Description of your pain is important
The type of back pain (the way you describe the pain) and the area of distribution of the pain and related symptoms is an important part in determining a back pain diagnosis, and the treatments can be very different depending on the type of pain. Three common classifications of back pain include:
Axial pain. Also called mechanical pain, axial pain is the most common cause of back pain and may present in a number of different ways (sharp or dull, constant, comes and goes, etc.). A muscle strain is a common cause of axial pain.
Referred pain. Often characterized as dull and achy, referred pain tends to move around and vary in intensity. It may radiate from the lower back into the groin, pelvis, buttock and upper thigh. Injury to any of the interconnecting sensory nerves of the lower back can cause this type of pain. As an example, degenerative disc disease may cause referred pain to the hips and posterior thighs.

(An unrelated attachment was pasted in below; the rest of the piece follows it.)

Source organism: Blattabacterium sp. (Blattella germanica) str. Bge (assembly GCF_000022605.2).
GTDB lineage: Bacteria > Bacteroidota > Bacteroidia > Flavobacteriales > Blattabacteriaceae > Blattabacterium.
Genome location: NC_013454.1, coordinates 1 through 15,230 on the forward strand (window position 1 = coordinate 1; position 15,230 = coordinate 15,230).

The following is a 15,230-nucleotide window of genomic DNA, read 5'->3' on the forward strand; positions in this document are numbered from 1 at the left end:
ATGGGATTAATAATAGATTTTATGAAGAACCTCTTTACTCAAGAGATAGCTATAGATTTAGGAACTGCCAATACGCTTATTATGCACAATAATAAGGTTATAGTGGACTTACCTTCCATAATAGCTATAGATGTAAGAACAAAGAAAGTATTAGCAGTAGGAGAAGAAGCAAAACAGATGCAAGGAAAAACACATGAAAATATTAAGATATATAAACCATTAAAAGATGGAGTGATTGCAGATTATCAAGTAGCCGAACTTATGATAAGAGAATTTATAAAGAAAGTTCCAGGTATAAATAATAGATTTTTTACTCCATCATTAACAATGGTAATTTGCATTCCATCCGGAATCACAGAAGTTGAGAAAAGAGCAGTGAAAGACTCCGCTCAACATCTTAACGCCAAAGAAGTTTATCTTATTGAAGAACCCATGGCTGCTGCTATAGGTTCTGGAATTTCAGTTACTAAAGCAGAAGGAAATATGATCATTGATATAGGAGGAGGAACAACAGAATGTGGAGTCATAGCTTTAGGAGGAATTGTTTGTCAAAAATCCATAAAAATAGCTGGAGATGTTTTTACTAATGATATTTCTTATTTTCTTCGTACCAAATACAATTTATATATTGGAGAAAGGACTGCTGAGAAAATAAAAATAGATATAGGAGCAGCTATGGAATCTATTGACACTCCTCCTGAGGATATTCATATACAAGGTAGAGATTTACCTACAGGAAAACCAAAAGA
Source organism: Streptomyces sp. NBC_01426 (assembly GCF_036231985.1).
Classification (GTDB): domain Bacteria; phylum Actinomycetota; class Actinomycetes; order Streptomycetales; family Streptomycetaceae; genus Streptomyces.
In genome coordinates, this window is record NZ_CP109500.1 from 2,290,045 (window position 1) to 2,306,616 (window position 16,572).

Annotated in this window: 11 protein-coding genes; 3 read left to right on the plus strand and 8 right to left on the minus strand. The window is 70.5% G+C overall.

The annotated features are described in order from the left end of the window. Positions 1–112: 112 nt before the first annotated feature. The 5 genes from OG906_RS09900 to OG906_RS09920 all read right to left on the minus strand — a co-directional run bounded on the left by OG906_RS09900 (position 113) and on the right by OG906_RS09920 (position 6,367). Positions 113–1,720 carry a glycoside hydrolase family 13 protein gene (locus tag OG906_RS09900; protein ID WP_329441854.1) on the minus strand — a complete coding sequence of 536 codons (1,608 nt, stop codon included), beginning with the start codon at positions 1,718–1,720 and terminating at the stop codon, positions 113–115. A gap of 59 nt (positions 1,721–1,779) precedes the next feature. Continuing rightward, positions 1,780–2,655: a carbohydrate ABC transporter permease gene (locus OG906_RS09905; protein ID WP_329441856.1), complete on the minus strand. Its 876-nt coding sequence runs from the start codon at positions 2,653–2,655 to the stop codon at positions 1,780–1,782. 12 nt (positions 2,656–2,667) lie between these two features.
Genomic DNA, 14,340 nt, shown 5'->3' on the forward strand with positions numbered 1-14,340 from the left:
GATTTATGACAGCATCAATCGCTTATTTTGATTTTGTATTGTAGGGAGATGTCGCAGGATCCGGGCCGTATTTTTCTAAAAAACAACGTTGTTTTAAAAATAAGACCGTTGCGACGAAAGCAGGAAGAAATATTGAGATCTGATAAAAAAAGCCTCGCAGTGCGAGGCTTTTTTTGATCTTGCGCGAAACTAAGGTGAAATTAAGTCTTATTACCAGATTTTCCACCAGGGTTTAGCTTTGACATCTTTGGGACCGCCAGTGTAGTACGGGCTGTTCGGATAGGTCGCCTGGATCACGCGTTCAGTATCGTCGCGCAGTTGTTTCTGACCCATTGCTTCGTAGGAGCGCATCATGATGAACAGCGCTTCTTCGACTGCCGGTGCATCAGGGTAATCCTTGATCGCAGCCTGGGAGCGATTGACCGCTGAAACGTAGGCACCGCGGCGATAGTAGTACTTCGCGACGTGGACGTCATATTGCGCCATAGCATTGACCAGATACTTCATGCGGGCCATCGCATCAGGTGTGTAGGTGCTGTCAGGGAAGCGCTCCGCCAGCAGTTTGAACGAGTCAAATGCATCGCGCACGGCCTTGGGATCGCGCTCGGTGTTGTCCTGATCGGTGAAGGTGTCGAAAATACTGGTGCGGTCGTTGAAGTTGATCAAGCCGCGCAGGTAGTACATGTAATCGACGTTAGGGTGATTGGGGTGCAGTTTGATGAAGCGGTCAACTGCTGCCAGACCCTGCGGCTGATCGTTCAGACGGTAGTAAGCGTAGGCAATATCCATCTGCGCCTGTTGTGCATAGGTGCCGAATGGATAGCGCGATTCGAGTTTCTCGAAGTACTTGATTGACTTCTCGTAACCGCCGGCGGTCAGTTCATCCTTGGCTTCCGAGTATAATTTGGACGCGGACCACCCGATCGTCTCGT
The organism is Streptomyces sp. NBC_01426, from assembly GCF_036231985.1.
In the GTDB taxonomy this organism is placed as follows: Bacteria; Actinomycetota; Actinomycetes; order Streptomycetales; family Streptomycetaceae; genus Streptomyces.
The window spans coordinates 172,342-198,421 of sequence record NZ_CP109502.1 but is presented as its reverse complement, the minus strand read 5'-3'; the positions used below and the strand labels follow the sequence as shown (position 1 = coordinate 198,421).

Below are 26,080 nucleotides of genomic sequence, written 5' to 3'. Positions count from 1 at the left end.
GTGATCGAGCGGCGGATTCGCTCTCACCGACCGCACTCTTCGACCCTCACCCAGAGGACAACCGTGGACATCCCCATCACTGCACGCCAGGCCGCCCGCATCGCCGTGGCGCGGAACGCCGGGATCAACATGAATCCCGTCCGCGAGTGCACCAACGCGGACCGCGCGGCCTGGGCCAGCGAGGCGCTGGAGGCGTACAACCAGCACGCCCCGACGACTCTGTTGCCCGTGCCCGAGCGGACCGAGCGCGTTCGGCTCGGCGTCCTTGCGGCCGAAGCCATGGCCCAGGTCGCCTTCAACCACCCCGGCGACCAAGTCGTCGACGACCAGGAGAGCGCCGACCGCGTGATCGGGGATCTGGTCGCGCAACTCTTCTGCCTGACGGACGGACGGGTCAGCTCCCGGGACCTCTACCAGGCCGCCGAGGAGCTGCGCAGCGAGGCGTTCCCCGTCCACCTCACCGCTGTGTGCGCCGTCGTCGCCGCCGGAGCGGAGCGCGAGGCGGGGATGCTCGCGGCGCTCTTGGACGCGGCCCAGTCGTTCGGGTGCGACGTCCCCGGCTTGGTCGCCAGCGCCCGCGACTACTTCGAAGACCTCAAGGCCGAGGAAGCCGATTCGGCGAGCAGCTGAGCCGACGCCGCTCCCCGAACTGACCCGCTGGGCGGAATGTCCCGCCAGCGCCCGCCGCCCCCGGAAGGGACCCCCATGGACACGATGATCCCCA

Facet joints (spine joints pain site)
Facet joints (spine joints referred pain site) -
Radicular pain. Often described as deep and radiating through the extremity (arm or leg), radicular pain can be accompanied by numbness and tingling or weakness. This type of pain is caused by compression, inflammation and/or injury to a spinal nerve root. Another term for radicular pain is sciatica and can be caused by such conditions as a herniated disc or spinal stenosis.
If no anatomical reason is found, your pain is still real
Frequently, even after many tests and visits to different doctors, there may be no apparent anatomical cause for back pain. However, the pain is still real. While psychological factors, such as depression and sleeplessness, will often need to be included as part of a comprehensive treatment program, it is also important to treat the pain, and there are a variety of nonsurgical care options that can help alleviate the pain.
Additionally, you should always make sure to see a qualified spine specialist for persistent back pain symptoms to check for serious medical conditions that could be causing the pain (such as tumor or infection).
Ultimately, participating in the decision-making process about your medical care should definitely help you have a better outcome, and understanding your pain is an important element of this process.